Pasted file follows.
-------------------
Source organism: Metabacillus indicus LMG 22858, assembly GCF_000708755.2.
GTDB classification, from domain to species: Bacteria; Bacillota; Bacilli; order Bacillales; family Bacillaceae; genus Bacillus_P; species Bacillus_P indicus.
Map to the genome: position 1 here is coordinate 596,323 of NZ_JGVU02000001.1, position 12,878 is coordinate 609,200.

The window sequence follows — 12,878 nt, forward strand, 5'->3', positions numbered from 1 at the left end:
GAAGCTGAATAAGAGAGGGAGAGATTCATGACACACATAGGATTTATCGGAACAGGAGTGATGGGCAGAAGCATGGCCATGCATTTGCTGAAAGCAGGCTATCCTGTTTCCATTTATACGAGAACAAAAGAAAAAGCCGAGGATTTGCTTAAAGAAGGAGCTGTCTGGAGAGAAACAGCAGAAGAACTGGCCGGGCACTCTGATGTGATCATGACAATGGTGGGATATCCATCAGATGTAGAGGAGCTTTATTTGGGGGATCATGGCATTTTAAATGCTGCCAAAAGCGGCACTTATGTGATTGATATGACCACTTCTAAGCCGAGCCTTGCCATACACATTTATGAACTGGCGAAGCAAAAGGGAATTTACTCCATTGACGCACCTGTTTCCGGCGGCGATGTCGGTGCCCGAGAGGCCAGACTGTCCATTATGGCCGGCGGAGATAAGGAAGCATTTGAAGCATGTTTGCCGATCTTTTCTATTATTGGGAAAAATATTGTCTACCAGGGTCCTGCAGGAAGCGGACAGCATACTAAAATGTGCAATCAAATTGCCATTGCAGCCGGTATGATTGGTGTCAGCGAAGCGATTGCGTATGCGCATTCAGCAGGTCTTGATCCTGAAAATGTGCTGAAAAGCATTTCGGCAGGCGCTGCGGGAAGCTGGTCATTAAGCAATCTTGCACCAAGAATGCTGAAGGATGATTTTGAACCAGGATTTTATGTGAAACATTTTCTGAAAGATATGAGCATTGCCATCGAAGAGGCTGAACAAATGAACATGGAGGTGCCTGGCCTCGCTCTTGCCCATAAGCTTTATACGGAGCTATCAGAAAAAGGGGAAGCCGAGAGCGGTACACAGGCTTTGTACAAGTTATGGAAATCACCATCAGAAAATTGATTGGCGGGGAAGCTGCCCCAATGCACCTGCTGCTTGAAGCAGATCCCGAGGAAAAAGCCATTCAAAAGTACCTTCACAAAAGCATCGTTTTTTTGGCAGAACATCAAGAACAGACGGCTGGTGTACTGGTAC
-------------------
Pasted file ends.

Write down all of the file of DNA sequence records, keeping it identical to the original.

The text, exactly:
Source organism: Metabacillus indicus LMG 22858, assembly GCF_000708755.2.
GTDB classification, from domain to species: Bacteria; Bacillota; Bacilli; order Bacillales; family Bacillaceae; genus Bacillus_P; species Bacillus_P indicus.
Map to the genome: position 1 here is coordinate 596,323 of NZ_JGVU02000001.1, position 12,878 is coordinate 609,200.

The window sequence follows — 12,878 nt, forward strand, 5'->3', positions numbered from 1 at the left end:
GAAGCTGAATAAGAGAGGGAGAGATTCATGACACACATAGGATTTATCGGAACAGGAGTGATGGGCAGAAGCATGGCCATGCATTTGCTGAAAGCAGGCTATCCTGTTTCCATTTATACGAGAACAAAAGAAAAAGCCGAGGATTTGCTTAAAGAAGGAGCTGTCTGGAGAGAAACAGCAGAAGAACTGGCCGGGCACTCTGATGTGATCATGACAATGGTGGGATATCCATCAGATGTAGAGGAGCTTTATTTGGGGGATCATGGCATTTTAAATGCTGCCAAAAGCGGCACTTATGTGATTGATATGACCACTTCTAAGCCGAGCCTTGCCATACACATTTATGAACTGGCGAAGCAAAAGGGAATTTACTCCATTGACGCACCTGTTTCCGGCGGCGATGTCGGTGCCCGAGAGGCCAGACTGTCCATTATGGCCGGCGGAGATAAGGAAGCATTTGAAGCATGTTTGCCGATCTTTTCTATTATTGGGAAAAATATTGTCTACCAGGGTCCTGCAGGAAGCGGACAGCATACTAAAATGTGCAATCAAATTGCCATTGCAGCCGGTATGATTGGTGTCAGCGAAGCGATTGCGTATGCGCATTCAGCAGGTCTTGATCCTGAAAATGTGCTGAAAAGCATTTCGGCAGGCGCTGCGGGAAGCTGGTCATTAAGCAATCTTGCACCAAGAATGCTGAAGGATGATTTTGAACCAGGATTTTATGTGAAACATTTTCTGAAAGATATGAGCATTGCCATCGAAGAGGCTGAACAAATGAACATGGAGGTGCCTGGCCTCGCTCTTGCCCATAAGCTTTATACGGAGCTATCAGAAAAAGGGGAAGCCGAGAGCGGTACACAGGCTTTGTACAAGTTATGGAAATCACCATCAGAAAATTGATTGGCGGGGAAGCTGCCCCAATGCACCTGCTGCTTGAAGCAGATCCCGAGGAAAAAGCCATTCAAAAGTACCTTCACAAAAGCATCGTTTTTTTGGCAGAACATCAAGAACAGACGGCTGGTGTACTGGTAC